Monday, May 2, 2011

We're in Lone Pine.

Boulder Creek RV Park, our home this week.
Looking down our row toward the Sierra Nevada.
Here we are in Lone Pine, where the spirits have led us. Our own past spirits, and those of other RV bloggers. Thanks to Al of the Bayfield Bunch, we got to meet another pair of RVing Bloggers, Joe and Nancy Carrier of RVing Beach Bums. Unfortunately, they had come to the end of a busy day and were getting ready to move on the next morning, so we just shared a couple of stories during happy hour. We won't be able to get to know them now except through their blog -- but that's better than not meeting them at all!

Joe and Nancy Carrier paid us a short visit.
If you are a follower of the Bayfield Bunch and Travels in Therapy , you've seen their pictures and read their descriptions. So, we are out to try to find some different views, something that the other folks didn't see.

Try this! On our first afternoon here, we decided to go into the town to try to find a small axe, because we didn't have one, but we have a fire pit here at the Boulder Creek RV park. But first we wanted to have Linner. (For those who don't know, Linner is kind of like Brunch, but it's in midafternoon. You get the picture.) We found a nice Linner at the Bonanza, despite its name, a Mexican restaurant.

Across the street from the Bonanza was a True Value hardware store, that happened to have one small axe left, and we bought it. Now all we need is some firewood. and we can have a fire!

After Linner and getting the axe,we went poking about until we came to the end of the town and found an intersection where we could turn around. Then we saw the name of the street, and had to turn in.

While we never found the narrow gauge railroad (Joe Carrier told us he had found the old roadbed, nothing else, quite a ways out the road) we did find this old station.

Kind of beat up and worn down, but still standing. Upon arrival we were greeted by a large black barking dog, so we let him bark while we scoped the place out from inside the car.

There were some old cars near the station, and a man called out that the dog would not bite. I took that as an invitation to come closer, and introduced myself to Rod, who had been working on one of the cars, replacing an engine. Turns out Rod and his wife had bought the old station years ago when it was in even further ruin and made it their home. They are raising three sons in the place. He told me this was the only original train station of its particular vintage (the 1920's) still standing in America. His intention is to keep it standing as long as he can.

This was a standard gauge line that ran from here to Mojave during the mining years, and the station continued in service until (I believe he said) 1990. At that point the railroad tore out its rails and ties, and the station was vandalized: all the windows broken out, some of the siding taken, and the the pump from the well stolen. Rod and his wife had a major job ahead of them, and from the looks of the place, there is still more to do.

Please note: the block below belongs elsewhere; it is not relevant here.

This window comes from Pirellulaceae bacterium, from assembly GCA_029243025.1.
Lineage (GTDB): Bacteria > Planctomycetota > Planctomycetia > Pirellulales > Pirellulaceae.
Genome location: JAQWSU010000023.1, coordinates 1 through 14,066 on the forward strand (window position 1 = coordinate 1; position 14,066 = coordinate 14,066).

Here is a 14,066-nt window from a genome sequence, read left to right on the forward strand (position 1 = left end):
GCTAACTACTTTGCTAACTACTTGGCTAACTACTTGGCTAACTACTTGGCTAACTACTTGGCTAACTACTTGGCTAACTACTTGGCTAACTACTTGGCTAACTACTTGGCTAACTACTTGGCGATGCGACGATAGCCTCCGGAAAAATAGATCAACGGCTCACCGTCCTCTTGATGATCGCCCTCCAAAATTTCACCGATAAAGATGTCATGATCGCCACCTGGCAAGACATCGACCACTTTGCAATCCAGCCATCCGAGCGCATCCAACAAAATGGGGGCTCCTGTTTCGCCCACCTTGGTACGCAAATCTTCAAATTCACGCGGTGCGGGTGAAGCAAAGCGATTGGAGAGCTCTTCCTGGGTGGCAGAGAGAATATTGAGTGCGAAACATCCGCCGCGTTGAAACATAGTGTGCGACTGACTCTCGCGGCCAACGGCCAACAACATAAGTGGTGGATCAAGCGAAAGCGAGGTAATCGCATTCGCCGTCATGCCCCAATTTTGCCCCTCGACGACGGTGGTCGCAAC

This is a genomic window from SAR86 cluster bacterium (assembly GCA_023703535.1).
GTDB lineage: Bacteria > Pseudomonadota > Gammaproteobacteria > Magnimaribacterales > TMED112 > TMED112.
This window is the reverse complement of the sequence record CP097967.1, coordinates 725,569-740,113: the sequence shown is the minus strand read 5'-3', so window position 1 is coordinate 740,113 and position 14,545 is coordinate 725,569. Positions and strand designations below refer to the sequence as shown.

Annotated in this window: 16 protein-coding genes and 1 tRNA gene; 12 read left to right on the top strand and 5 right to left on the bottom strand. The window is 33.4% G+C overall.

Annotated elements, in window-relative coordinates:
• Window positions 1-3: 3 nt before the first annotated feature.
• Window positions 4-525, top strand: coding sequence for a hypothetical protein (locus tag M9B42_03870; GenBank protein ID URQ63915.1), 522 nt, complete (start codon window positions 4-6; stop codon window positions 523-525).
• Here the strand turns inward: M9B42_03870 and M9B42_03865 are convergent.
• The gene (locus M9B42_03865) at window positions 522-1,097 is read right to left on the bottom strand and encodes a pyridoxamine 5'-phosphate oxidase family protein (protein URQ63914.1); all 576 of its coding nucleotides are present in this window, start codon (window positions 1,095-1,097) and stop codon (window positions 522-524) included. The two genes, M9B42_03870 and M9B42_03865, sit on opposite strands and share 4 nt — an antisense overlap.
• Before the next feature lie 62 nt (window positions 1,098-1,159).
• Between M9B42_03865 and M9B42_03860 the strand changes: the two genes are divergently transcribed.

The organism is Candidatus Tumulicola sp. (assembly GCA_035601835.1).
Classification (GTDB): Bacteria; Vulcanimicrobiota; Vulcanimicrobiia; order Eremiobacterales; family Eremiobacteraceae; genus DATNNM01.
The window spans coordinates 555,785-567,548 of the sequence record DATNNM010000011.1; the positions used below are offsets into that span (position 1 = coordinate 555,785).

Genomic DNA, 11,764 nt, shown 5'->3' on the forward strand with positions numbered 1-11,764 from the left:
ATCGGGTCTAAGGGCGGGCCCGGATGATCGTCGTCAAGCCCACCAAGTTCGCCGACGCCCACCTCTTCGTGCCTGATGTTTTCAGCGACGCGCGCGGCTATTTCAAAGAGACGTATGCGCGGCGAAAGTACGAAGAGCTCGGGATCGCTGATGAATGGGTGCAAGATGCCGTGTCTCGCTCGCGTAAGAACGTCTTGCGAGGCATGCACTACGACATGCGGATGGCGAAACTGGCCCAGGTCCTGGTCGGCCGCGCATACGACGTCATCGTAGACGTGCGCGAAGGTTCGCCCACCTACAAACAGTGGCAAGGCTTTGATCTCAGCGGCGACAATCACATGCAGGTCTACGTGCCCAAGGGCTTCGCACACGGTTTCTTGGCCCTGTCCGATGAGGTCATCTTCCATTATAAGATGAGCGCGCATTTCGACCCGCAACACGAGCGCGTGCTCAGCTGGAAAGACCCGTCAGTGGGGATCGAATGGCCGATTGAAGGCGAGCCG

Rod said he painted the place one time, but that paint didn't last as long the the kind the railroad uses.

Railroad station directly below Mount Whitney.
Another stop we made that day was at the Interagency Visitor Center. I asked the ranger if Mount Whnitney was directly viewable from there. She took us outside and pointed out the highest peak in the contiguous United States.
That peak in the middle is Mount Whitney. Lone Pine Peak, to the left, appears taller, but that's due to perspective.
That made a full afternoon, so we turned tail and came back to our Rosie and a quiet evening. Tried to wtch one of our DVD movies, but both promptly fell asleep. There's always another day in ... Our Life on Wheels!


  1. What a great "other" perspective on Lone Pine!! Mt. Whitney is fabulous..I have this place on our "do it damnit" list since I saw it on The Bayfield Bunch blog....Great history and photos !

  2. Absolutely gorgeous views...I want to go there -- NOW!! Thanks for sharing -- really enjoyed the scenery!

  3. I mistook Lone Pine Peak for Mount Whitney because of that perspective thing the first few days we were there as well. Lots of great roads & groovy scenery up in the Alabama Hills. I had fun tracking down the movie sites while there but it was a bit of a challenge.

  4. It's really interesting to see a place thru different eyes.

    Looks like that couple has more work to do on their house than we do!

  5. Looove those views! Nina

  6. Linner, huh? I'll have to try that meal. As always, I enjoy all your mountain pictures. That would be interesting to live in an old train depot. I wonder how many visitors they get?

  7. Hey, you're having way to much fun down there! We had to come home to the rain and the cold. Today is sunny, but chilly! You managed to find some pretty neat "off beat" and different views. Nice job. Did you stop at the Merry Go Round Restaurant in Lone Pine? Some other interesting places, too. Enjoy and have fun!


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